“Work intuitively, quickly. When you have the whole thing done, then you go back and edit.”These were instructions given to Mark Patterson while studying the art of mosaic in Ravenna, Italy during the autumn of 2010. This approach was soon to have a tremendous impact on his life.
A Leucadia resident since 1983, Patterson became, virtually overnight, Encinitas’ version of Robin Hood by stealthily installing an unauthorized mosaic beneath a railroad trestle. However, instead of taking from the rich and giving to the poor, Patterson’s intention was to contribute to his community with a beautifully illustrated message: “Save The Ocean.” A secular interpretation of the Latino icon Our Lady of Guadalupe, the mosaic was intended as a gift to his city, not as a controversy that spread virally nationwide.
What took nine months to complete, and less than two hours to install, instantly eclipsed the Cardiff Kook’s notoriety. When asked how he handled the assault of news reporters appearing on his doorstep, Patterson responded, “I told myself ‘Just breathe; try to stick to what I’m thinking and feeling, and speak from the heart.’” This mantra allowed him to remain calm throughout the conflict.
Patterson recounts the abbreviated chronology: “I sketched. She appeared. I ‘mosaicked.’ She surfed the train bridge. I was anonymous. She went viral. I got in trouble. She came down. I paid. She’ll be back. I’m happy.” Much of this happiness is the result of tremendous community support during the adversity.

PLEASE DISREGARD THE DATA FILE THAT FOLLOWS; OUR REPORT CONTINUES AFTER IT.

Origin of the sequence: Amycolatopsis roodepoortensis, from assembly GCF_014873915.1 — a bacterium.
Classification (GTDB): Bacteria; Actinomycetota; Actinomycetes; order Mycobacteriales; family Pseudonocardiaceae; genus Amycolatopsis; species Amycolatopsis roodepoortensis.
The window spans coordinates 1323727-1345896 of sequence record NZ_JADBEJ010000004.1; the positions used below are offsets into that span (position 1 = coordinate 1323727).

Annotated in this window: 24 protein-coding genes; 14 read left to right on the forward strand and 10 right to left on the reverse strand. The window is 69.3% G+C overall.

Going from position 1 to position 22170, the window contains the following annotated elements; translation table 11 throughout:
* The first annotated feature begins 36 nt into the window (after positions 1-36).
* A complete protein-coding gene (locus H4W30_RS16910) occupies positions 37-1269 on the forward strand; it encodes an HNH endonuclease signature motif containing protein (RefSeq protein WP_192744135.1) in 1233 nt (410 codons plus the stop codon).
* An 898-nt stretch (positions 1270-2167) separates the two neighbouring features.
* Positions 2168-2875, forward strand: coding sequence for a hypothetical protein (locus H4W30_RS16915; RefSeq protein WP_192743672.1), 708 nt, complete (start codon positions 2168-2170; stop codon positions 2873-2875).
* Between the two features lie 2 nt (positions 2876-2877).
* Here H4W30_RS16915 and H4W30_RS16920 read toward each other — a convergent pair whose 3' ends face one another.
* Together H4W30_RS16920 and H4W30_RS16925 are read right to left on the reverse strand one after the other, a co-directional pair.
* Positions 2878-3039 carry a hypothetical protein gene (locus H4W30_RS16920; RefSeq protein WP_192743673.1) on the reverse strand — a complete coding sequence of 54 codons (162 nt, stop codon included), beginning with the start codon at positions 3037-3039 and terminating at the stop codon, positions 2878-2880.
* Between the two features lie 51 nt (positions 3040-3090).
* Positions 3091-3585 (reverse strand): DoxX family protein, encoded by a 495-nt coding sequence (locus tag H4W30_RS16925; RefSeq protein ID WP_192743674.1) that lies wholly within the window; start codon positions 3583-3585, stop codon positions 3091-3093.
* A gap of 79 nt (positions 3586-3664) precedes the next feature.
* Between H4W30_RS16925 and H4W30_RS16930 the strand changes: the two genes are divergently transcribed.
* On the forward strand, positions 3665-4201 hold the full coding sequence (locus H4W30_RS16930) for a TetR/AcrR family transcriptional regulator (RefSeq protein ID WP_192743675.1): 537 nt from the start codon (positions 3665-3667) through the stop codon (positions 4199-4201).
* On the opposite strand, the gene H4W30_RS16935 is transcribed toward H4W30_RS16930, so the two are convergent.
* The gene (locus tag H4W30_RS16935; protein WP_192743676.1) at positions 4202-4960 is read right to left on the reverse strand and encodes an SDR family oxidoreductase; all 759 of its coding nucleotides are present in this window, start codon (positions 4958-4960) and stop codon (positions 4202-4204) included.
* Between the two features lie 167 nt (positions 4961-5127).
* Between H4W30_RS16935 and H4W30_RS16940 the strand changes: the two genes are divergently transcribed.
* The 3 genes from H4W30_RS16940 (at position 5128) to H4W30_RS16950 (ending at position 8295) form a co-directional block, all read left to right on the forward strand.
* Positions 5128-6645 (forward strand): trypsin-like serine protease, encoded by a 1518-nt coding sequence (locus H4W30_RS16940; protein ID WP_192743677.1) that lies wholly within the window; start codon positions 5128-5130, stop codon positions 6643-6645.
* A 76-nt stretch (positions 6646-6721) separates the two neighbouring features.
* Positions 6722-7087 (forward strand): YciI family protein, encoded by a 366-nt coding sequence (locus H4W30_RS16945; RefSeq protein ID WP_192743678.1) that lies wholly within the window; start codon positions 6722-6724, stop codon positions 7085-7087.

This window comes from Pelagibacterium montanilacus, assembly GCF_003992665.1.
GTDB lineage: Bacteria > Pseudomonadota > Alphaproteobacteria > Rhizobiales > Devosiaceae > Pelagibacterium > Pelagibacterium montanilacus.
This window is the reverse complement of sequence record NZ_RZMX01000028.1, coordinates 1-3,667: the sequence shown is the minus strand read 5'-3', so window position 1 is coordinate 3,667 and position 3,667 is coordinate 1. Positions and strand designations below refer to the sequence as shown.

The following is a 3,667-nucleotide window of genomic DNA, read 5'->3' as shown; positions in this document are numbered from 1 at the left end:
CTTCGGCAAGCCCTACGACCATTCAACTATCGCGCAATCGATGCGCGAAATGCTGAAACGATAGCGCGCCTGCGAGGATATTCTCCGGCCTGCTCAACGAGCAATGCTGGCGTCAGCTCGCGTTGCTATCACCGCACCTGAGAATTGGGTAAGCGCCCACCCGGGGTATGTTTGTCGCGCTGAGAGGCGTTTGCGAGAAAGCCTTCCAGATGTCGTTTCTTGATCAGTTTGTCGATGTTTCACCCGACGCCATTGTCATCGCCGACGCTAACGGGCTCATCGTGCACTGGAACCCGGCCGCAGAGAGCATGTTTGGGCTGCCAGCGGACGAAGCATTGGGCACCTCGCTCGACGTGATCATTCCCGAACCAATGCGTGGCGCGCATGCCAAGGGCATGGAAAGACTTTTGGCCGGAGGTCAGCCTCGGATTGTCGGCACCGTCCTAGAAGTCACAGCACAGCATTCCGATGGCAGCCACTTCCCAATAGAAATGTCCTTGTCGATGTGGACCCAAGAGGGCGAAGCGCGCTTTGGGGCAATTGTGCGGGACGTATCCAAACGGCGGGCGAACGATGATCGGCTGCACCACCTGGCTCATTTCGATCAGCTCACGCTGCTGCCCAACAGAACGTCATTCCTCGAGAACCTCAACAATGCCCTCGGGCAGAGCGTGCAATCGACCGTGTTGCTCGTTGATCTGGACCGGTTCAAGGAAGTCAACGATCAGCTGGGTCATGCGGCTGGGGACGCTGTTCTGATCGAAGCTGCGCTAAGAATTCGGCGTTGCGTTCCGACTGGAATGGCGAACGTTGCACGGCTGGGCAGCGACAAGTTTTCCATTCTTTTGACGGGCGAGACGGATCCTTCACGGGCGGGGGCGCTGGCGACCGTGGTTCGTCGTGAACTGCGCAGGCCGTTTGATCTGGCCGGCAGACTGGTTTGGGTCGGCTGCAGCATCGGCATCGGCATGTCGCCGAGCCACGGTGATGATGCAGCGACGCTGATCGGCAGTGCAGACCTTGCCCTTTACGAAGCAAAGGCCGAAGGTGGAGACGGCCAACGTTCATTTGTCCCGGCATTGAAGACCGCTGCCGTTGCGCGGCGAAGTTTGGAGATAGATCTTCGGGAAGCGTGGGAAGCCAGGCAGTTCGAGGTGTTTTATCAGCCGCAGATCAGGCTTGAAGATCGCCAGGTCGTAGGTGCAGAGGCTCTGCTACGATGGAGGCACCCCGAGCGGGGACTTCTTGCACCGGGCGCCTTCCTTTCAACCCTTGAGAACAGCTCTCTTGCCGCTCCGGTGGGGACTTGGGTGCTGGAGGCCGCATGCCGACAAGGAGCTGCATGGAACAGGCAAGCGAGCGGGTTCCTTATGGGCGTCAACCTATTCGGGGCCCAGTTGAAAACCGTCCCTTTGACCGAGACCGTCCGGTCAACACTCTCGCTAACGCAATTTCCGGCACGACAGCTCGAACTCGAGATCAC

Hopes were high that the Madonna would find a permanent home at Moonlight Beach, until California’s Superintendent of State Parks’ recent rejection of the proposal. Based on Patterson’s public statement of inspiration by the image of Guadalupe, officials assumed a religious context, therefore deeming the image inappropriate for state-owned property.
Patterson, who grew up in a creative family, muses, “Every artist who’s ever lived has been inspired. ‘Inspire’ literally means to ‘breathe in.’ Artistic inspiration comes in like breath, and you have to express, or breathe out. It has to come out. That’s the artistic process.”
When asked what he would like to express to the public, Patterson responded, “How infinitely grateful I am to all the people in North County and beyond, and the City of Encinitas, for all the love and support they’ve shown.”
He went on to say, “There are two primal factors in life: Love and Fear. People need to embrace what they love, not what they fear. By focusing on what they love, incredible things can open up.” This has certainly proven true for him.
To date, Patterson has directed all incoming funds to the Surfing Madonna Oceans Project, a foundation formed to ensure the future of the mosaic, as well as of the ocean. By inquiring if a portion of sales will go to the foundation before purchasing items bearing the celebrated Surfing Madonna image, you are helping to prevent copyright infringement.
For updates, visit surfingmadonna.org.
Patterson’s banner “Save the Ocean” can be seen at 338 North Highway 101 in Leucadia.
Kay Colvin is an art consultant and director of the L Street Fine Art Gallery in San Diego’s Gaslamp Quarter. She specializes in promoting emerging and mid-career artists and bringing enrichment programs to elementary schools through The Kid’s College. Contact her at firstname.lastname@example.org.